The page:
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Traumatic Brain Injuries Increase Alzheimer’s Disease Risk, Study Says

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Traumatic Brain Injury Dementia NJAccording to a new study, traumatic brain injuries like concussions may increase a person’s risk for developing early-onset Alzheimer’s disease.

The recent research, published in Neuropsychology, sought to determine whether traumatic brain injury (TBI) with loss of consciousness was a risk factor developing Alzheimer’s disease earlier in life. Researchers at UT Southwestern’s Peter O’Donnell Jr. Brain Institute evaluated over 2,133 study participants, using their autopsies to confirm a diagnosis of Alzheimer’s disease.

The results were striking: people who sustained traumatic brain injury (TBI) with loss of consciousness for over 5 minutes were diagnosed with dementia over 2 years earlier on average, when compared with those who had not suffered brain injuries. Specifically, the average age of Alzheimer’s onset was 2.34 years earlier and the average diagnosis with dementia was 2.83 years earlier in the people who suffered traumatic brain injury.

Ultimately, investigators found that TBI with loss of consciousness is, indeed, a significant risk factor for earlier onset of Alzheimer’s disease. This study represents yet another confirmation of the potential negative effects of traumatic brain injury. For example, an earlier study confirmed higher rates of depression and anxiety in people who sustain concussions and other brain injuries as children.

What researchers have yet to determine is the way in which TBI contributes to the development of dementia. What they do know is that inflammation in the brain occurs after a traumatic brain injury, which may pave the way for certain neurological issues later in life.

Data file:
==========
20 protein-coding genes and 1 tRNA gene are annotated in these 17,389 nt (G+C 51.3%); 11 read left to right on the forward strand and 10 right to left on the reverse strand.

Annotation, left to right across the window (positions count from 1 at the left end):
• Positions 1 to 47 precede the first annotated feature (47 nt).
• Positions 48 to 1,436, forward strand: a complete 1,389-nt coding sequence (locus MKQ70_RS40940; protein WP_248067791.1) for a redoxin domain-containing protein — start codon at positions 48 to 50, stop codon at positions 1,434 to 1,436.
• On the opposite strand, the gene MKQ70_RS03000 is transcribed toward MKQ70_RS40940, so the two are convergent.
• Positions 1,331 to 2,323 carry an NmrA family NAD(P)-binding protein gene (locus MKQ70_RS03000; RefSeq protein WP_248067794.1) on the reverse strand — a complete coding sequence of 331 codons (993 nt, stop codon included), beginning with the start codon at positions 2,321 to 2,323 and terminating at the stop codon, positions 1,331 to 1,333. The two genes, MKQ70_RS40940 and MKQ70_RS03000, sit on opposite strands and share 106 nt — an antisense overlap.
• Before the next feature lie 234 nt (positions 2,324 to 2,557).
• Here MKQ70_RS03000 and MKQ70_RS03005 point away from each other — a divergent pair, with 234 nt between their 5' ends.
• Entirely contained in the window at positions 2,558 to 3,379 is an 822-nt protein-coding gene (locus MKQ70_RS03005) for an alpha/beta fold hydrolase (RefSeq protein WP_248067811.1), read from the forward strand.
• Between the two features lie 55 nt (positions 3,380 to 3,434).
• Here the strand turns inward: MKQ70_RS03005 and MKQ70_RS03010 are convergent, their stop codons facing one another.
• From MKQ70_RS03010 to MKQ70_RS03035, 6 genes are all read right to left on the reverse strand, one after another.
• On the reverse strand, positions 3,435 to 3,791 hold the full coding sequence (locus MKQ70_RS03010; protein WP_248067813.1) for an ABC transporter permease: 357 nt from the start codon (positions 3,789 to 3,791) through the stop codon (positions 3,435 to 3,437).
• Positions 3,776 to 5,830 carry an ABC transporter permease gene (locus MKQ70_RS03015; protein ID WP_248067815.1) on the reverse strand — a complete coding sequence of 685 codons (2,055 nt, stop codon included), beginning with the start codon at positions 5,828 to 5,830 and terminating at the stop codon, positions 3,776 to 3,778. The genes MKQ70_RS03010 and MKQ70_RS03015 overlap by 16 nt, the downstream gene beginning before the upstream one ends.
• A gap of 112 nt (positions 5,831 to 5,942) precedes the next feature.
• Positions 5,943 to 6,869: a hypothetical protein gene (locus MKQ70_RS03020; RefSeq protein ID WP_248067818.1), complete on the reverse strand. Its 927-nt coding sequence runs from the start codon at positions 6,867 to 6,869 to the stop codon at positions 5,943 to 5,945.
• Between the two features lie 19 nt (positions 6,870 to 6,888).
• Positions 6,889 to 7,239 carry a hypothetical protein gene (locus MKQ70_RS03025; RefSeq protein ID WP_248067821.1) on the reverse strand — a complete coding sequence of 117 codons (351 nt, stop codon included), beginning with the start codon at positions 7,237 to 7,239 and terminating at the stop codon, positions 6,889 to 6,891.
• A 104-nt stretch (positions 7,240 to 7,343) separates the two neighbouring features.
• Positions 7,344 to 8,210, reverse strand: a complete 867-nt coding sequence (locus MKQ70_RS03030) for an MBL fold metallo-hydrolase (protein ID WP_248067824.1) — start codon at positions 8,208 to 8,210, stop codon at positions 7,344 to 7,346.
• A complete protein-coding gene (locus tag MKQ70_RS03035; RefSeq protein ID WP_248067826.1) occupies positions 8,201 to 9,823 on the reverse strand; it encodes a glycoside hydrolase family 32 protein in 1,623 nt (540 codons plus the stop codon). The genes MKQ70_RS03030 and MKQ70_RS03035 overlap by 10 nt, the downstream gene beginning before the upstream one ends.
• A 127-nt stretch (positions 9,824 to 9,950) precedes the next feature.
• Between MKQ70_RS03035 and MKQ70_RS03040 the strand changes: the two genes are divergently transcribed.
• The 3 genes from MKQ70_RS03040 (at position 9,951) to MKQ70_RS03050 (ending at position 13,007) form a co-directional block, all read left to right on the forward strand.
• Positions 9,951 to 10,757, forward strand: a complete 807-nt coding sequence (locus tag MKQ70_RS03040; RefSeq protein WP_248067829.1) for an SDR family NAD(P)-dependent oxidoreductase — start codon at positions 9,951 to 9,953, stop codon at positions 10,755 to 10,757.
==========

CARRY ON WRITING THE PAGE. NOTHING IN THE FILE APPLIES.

What Causes Brain Injury?

According to the United States Centers for Disease Control and Prevention (CDC), approximately 1.7 people suffer traumatic brain injury (TBI) every year in America. As a result, 275,000 people are hospitalized and 52,000 TBI sufferers die each year. These brain injuries have a variety of potential causes, the most common of which are falls. The category of “falls” encompasses slip-and-fall incidents, falls from heights, construction accidents, and more. Some of the other common causes of traumatic brain injury include: motor vehicle accidents, struck by or against incidents, defective products, and sports and recreation accidents.

Another potential contributor to brain injury is medical malpractice. In fact, children and adults suffer TBI due to medical errors frequently in New Jersey and throughout the United States. For instance, infants can sustain hypoxic brain injury and permanent brain damage if medical negligence leads to lack of oxygen during labor and delivery. Similarly, errors when resuscitating newborns can result in catastrophic brain injury and permanent conditions like Cerebral Palsy.

Among adults, medical mistakes in surgery or failure to diagnose certain conditions such as strokes can lead to TBI. Women who are inappropriately managed during pregnancy or childbirth can also experience traumatic brain injury. Improper prescribing or administering medication, as well as intubation errors, are a few more examples of negligent medical practices that may lead to brain injuries.

Suffered a Traumatic Brain Injury (TBI) in New Jersey?

If you or a loved one experienced a concussion or other TBI in New Jersey and you suspect another party played a role, the experienced traumatic brain injury attorneys at Fronzuto Law Group can help. Our highly skilled team of lawyers is dedicated to obtaining the compensation you deserve. For instance, we recently obtained $14,500,000 on behalf of a 12-year-old boy who suffered a brain injury caused by a defective baseball bat.

Contact us at 973-435-4551 or fill out our online form to discuss your case with a TBI lawyer who understands the legal and personal components of brain injury matters. We provide free consultations and are available anytime to assist you.

You can also read more about the brain injury-dementia connection in Science Daily.

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